Emboldened by a conservative panel at the National Labor Relations Board (NLRB), Whole Foods recently attempted (and failed) to overturn an Obama-era ruling that prohibits certain restrictive policies put forth by the grocery conglomerate.
Last year, the Second Circuit US Court of Appeals upheld the NLRB’s 2015 decision, putting an end to Whole Foods’ policy, which prevented employees from taking pictures and recording conversations. According to the court’s ruling, such policies could be construed as “chilling” a worker’s ability to engage in “concerted activities,” as promised by the National Labor Relations Act (NLRA), the statute that created the NLRB.
On May 1st, the Board denied Whole Foods’ motion for reconsideration, simply stating: “The Board has no jurisdiction to modify an Order that has been enforced by a court of appeals.”
Whole Foods and Proskauer Rose, the law firm representing the company, assumed that a recent ruling from the NLRB would be enough to change the tide in their favor. In December, the Board reconsidered a 2004 decision (Lutheran Heritage Village-Livonia) in a case involving Boeing, finding that Lutheran’s test for determining whether a company’s handbook violates workers’ rights, was too restrictive. According to Lutheran, if a worker could “reasonably construe” a rule as interfering with NLRA-protected rights, then the rule could be considered a violation of the founding statute. Thus, after Lutheran, it didn’t matter what the company’s purported intention was; it only mattered that the worker perceived the rule as prohibitive with regard to the NLRA.
In December, the Republican-dominated NLRB took issue with Lutheran’s test and ultimately overturned it, in favor of a new two-part test. According to the conservative NLRB panel, Lutheran dealt with “facially neutral policies” that were (purportedly) implemented irrespective of union activities and were not intended to prevent workers from exercising their rights. Thus, the Board opined that the 2004 ruling failed to consider the context of workplace policies and their actual impact on the NLRA. The NLRB has thus ruled that any facially neutral policy that might have an impact on workers’ rights, should be subject to review. According to the NLRB, the following should be considered during such a review:
- The “nature and extent of the potential impact” on the NLRA
- Any “legitimate justifications” for the rule
Argument for Reconsideration
Moreover, the NLRB ruling applied retroactively to “all other pending cases” – a point highlighted by Whole Foods in their initial petition for reconsideration. Whole Foods pointed to the Board’s reasoning, saying that retroactive application was necessary in order to avoid “a result which is contrary to a statutory design or to legal and equitable principles.” Because Whole Foods is currently in the compliance stage, the company argued that their case is technically still pending. They also argued that the Board would be able to consider their case – despite the Second Circuit’s ruling – because the Boeing decision constituted an “extraordinary circumstance.” According to the rules and regulations of the NLRB, Respondents must “demonstrate material error or […] extraordinary circumstances warranting reconsideration” in order to reopen a case.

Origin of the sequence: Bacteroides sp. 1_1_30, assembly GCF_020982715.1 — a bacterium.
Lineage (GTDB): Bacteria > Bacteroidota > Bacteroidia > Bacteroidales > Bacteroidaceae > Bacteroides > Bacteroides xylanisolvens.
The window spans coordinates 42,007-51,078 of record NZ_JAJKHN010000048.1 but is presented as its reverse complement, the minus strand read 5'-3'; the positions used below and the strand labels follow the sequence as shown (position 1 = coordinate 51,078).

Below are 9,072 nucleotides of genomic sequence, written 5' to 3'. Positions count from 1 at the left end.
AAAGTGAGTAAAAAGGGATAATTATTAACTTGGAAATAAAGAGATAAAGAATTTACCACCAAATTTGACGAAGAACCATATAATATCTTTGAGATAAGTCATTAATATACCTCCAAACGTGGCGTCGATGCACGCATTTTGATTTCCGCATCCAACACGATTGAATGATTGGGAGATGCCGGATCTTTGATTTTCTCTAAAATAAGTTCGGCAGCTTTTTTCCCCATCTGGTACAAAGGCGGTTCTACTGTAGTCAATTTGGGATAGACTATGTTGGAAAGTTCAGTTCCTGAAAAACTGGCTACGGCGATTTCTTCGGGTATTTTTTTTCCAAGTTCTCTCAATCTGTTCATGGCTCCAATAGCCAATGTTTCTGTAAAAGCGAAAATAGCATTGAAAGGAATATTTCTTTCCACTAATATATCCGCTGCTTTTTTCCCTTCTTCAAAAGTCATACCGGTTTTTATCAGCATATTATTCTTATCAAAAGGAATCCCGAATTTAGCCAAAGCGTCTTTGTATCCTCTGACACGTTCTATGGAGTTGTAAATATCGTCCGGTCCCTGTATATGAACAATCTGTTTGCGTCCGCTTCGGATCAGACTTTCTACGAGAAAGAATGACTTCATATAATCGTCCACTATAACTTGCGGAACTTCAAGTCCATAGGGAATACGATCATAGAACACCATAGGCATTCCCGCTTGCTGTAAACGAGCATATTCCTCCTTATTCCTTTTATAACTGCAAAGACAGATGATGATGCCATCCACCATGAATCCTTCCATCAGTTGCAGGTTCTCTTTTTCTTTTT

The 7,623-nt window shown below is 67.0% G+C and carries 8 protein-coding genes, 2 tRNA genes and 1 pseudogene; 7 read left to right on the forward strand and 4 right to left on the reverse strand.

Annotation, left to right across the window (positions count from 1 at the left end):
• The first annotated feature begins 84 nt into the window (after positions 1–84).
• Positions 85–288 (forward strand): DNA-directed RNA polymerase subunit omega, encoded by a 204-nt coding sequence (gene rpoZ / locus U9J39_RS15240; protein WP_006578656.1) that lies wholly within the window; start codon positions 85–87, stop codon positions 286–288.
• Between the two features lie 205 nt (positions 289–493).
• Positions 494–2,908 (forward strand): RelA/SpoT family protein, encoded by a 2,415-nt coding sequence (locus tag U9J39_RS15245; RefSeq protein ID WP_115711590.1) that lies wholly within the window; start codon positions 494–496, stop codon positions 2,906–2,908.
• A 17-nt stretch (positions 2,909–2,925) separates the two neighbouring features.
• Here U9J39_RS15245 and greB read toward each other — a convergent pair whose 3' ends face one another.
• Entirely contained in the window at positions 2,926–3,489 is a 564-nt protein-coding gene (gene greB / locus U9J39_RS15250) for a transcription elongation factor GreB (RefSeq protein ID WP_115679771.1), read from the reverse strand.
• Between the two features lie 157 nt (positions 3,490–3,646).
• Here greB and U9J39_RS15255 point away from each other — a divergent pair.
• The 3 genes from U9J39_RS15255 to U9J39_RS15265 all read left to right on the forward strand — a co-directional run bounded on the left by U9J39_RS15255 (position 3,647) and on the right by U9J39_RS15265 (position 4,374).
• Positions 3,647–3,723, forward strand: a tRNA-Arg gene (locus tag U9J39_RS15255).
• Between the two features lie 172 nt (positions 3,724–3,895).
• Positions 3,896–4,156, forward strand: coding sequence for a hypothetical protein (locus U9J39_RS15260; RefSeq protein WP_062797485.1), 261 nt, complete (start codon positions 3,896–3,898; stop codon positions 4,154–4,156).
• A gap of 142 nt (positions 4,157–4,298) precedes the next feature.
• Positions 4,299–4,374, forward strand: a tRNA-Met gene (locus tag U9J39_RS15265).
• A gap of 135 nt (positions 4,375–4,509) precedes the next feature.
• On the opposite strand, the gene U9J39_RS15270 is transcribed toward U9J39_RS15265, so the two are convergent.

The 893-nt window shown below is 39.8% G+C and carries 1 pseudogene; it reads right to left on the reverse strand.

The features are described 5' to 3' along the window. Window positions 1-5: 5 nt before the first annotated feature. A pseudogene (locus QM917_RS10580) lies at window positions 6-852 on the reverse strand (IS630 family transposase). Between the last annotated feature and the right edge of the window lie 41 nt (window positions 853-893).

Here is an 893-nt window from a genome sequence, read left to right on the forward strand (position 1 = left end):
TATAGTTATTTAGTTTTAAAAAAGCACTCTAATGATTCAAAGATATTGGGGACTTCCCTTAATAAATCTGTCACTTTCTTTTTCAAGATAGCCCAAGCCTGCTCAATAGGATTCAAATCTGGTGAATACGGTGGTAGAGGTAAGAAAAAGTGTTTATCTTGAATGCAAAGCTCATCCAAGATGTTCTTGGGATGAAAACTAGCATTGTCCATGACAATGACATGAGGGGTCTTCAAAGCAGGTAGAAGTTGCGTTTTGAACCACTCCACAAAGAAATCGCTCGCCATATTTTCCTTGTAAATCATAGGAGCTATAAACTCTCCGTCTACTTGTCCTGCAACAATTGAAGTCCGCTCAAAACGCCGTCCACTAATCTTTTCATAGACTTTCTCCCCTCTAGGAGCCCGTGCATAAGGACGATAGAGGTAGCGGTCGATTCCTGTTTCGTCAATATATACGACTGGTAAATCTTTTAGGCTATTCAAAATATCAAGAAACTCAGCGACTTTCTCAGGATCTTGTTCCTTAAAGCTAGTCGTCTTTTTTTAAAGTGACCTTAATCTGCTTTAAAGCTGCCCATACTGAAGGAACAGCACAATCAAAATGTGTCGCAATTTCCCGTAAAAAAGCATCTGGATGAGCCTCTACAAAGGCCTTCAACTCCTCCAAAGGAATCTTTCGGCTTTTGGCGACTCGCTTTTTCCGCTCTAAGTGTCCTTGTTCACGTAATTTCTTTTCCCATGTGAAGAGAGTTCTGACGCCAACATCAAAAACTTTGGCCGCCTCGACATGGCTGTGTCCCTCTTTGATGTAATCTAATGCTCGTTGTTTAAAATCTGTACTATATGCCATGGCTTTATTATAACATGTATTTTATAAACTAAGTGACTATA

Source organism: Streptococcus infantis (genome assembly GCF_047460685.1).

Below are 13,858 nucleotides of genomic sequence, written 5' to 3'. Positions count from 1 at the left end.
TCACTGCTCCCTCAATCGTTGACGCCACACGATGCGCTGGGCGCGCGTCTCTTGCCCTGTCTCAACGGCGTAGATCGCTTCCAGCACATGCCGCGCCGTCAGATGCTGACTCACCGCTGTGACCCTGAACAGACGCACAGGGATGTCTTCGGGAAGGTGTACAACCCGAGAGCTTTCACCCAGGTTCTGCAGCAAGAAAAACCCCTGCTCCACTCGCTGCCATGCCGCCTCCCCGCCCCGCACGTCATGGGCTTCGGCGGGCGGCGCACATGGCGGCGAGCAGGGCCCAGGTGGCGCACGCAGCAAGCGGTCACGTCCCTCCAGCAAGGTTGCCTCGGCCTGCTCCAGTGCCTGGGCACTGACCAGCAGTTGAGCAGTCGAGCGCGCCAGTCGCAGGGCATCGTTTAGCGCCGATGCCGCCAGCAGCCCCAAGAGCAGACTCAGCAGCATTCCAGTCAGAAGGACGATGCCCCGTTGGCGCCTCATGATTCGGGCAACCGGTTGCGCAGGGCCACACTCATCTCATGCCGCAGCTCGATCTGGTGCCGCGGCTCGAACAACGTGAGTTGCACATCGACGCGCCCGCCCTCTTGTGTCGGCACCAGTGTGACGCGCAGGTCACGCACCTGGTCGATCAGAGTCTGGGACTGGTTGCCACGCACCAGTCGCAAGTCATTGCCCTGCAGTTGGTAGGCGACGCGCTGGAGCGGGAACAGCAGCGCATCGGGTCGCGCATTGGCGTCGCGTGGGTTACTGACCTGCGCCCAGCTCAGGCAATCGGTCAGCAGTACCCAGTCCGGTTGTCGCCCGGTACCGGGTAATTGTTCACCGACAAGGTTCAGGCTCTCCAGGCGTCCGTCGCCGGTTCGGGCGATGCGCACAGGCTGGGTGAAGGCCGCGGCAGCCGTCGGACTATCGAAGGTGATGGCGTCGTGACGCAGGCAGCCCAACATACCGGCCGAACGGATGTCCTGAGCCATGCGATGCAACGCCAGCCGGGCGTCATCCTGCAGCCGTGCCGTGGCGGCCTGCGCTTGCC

Nonetheless, the NLRB refused to consider their motion for the aforementioned reasons. Two key members, the Chairman John Ring and William Emanuel, both recused themselves without offering any explanation. It’s possible that their former work as attorneys for Amazon (Whole Foods’ parent company) caused them to take a step back.
Even with the December ruling, there may still be hope for some workers. NLRB Administrative Law Judge Elizabeth Tafe issued a ruling on May 16th in favor of workers whose employer proscribed any moonlighting. Tafe found that such a policy could impose significant limitations on workers who wish to join union efforts outside of work hours. The judge concluded that a “better tailored rule” would allow the company to get around NLRA protections. Thus, the new, two-part test, may still provide some leeway for workers. Nonetheless, we might count this as a pyrrhic victory for employees.